Puma GT 1600 Coupe
Puma was a Brazilian specialist car manufacturer which built cars from 1966 until roughly 1995. High import tariffs effectively closed Brazil during much of this period to foreign-built cars. This limited the vehicles available to the average Brazilian to those built locally by foreign manufacturers such as Volkswagen and General Motors (which established Brazilian manufacturing plants), and the products of local companies.
The Puma is a Volkswagen-based specialty sports car built in Brazil. Strict Brazilian regulations which restricted imports to encourage domestic automobile production led to the development of the Puma and other specialty vehicles. Production began in 1964 using DKW components, with a switch to VW components in 1967. This necessitated a change from front engine, front-wheel drive to rear engine, rear-wheel drive.
The first Pumas were built strictly for racing, but it was not long before they were being built for street use. Pumas were sporadically imported to the U.S. during the 1970s and 1980s. Although the Puma was not designed as a kit car, the cars were imported in kit form. The "kit" was actually a complete car less the front suspension, transaxle, engine, wheels and tires. The missing components were available from the distributor, or the buyer could supply the needed parts. Less restrictive regulations permitted the importation and marketing of complete cars in Canada.
Pumas were also popular in South Africa, and an assembly plant was established there. Exports to Europe were limited to small numbers through a distributor in Switzerland. Puma built some front engine rear-wheel drive models based on Brazilian Chevrolet components, but these were not exported. Once the Brazilian market was opened to imports, the domestic market for the Puma declined significantly. The original Puma company went into receivership in the mid-1980s, and production ended for a time.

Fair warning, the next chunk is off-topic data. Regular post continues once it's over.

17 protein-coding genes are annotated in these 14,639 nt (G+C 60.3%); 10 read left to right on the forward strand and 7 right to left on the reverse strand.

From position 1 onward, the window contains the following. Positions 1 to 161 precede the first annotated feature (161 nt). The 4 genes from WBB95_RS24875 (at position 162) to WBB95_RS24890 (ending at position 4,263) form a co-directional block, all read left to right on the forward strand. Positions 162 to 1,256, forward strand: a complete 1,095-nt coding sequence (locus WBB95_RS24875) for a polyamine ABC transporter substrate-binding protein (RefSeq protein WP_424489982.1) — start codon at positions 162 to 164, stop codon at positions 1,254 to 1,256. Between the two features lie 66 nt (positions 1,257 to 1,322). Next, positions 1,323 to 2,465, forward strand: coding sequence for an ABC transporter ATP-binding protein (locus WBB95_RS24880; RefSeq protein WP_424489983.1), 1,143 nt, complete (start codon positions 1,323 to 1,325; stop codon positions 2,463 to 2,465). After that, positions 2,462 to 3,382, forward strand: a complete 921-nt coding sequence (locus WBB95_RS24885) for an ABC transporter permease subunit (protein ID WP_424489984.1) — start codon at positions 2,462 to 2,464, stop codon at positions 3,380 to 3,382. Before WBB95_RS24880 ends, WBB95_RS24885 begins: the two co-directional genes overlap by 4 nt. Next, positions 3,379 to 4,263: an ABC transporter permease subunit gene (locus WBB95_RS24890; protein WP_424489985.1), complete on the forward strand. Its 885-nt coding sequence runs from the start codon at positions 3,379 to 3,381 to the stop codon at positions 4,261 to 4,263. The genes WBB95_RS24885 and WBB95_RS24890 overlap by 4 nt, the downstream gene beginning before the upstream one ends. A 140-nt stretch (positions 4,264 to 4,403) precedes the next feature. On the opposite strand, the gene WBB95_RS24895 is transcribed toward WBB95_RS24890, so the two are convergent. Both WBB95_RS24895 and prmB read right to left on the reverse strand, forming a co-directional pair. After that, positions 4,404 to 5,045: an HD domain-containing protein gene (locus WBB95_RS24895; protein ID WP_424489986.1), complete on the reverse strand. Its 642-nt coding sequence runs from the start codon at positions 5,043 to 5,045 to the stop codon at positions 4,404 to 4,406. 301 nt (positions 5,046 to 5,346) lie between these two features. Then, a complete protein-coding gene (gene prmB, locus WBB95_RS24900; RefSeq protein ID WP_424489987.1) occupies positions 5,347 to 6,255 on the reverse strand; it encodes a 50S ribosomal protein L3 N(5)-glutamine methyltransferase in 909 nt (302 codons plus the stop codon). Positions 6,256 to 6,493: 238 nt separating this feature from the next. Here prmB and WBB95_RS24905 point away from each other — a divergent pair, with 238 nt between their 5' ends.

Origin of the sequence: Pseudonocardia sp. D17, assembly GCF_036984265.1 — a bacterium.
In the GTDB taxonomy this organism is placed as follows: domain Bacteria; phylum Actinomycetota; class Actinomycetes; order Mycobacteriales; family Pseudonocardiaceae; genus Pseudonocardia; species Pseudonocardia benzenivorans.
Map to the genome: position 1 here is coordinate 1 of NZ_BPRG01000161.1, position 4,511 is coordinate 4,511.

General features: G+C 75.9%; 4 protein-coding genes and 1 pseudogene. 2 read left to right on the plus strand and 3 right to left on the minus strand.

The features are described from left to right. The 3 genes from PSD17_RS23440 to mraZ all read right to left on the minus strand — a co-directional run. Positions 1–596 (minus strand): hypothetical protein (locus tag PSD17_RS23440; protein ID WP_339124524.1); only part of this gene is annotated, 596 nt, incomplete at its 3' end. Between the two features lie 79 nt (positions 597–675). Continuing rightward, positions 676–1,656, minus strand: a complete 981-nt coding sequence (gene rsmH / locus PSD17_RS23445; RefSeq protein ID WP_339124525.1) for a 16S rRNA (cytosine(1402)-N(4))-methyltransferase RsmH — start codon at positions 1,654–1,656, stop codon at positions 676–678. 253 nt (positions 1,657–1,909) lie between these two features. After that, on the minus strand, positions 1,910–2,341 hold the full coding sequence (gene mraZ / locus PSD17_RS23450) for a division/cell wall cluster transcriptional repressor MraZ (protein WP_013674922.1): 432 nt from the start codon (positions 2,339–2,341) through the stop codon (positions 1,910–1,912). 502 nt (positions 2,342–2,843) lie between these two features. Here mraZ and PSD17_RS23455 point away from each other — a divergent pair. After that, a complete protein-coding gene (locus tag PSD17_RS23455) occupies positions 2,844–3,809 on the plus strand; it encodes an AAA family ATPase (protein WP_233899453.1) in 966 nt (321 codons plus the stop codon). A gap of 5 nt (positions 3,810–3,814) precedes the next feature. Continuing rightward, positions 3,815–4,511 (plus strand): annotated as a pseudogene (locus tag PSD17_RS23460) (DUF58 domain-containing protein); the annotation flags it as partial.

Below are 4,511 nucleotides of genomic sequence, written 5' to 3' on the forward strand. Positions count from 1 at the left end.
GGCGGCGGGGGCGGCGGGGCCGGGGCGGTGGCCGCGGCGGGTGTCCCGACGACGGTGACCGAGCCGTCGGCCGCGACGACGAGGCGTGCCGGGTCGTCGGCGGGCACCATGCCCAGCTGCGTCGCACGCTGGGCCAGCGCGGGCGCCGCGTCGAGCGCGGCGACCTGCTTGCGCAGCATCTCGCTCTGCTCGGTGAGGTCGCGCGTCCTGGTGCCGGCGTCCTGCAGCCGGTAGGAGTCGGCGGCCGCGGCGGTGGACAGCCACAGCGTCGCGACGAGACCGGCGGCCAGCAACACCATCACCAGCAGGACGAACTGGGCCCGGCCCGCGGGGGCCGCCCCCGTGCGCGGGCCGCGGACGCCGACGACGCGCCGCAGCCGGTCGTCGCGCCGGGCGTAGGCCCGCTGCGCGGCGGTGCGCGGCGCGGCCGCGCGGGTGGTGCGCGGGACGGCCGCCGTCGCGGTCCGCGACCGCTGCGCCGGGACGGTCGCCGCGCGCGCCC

Production of both the VW and Chevrolet based models resumed when the Araucaria company bought the machinery and tooling. After a short period, production was taken over by Alfa Metais. A few rear engine Pumas with water-cooled VW engines were made during the final years of production, but sales of these were low. Over 22,000 Puma automobiles were produced over the life of the marque.
First built in this form in 1968, this particular Puma GT is one of 484 cars produced in 1972 as number 1404 in the total run and 202 from the corresponding model year. The Puma was a complete car at the time of being acquired by the current owner in 2012. After deciding to go with a factory original presentation versus a custom; the Puma was stripped down to a bare chassis and was rebuilt after addressing rust that was found and replacing the floorpans with new sheetmetal. The electrical systems were also rebuilt at the time of the restoration process.
The restoration on this Brazilian sports car was carried out by a marque specialist, and it is reported that all of the car’s original parts were preserved and is now presented in “mint condition.” The Orange paint is an original factory color and tecar runs with a 1,600-cc Volkswagen horizontally opposed “boxer” four-cylinder engine that is mated to a four-speed manual transmission. The engine is set up with optional dual Solex Kadron carburetors; in fact, the owner conveys that most of the accessories found on this car are “very rare, even in Brazil.” The alloy wheels were (when new) and continue to be an expensive extra; few of the 484 total cars from 1972 (330 coupes and 154 convertibles) would have this feature. Covered headlights help accentuate the flowing, uncluttered lines of this uncommon Brazilian offering.
The Puma GT is said to be part of a prominent classic car collection in Brazil that is owned by a “well recognized member of the international community,” as well as a member of several international automobile clubs. This Puma GT has been the recipient of numerous Best Car awards in several Brazilian events, has documentation, and is ready to start its next adventure abroad.
Source: Auctions America
Photo Credit: Fabio Aro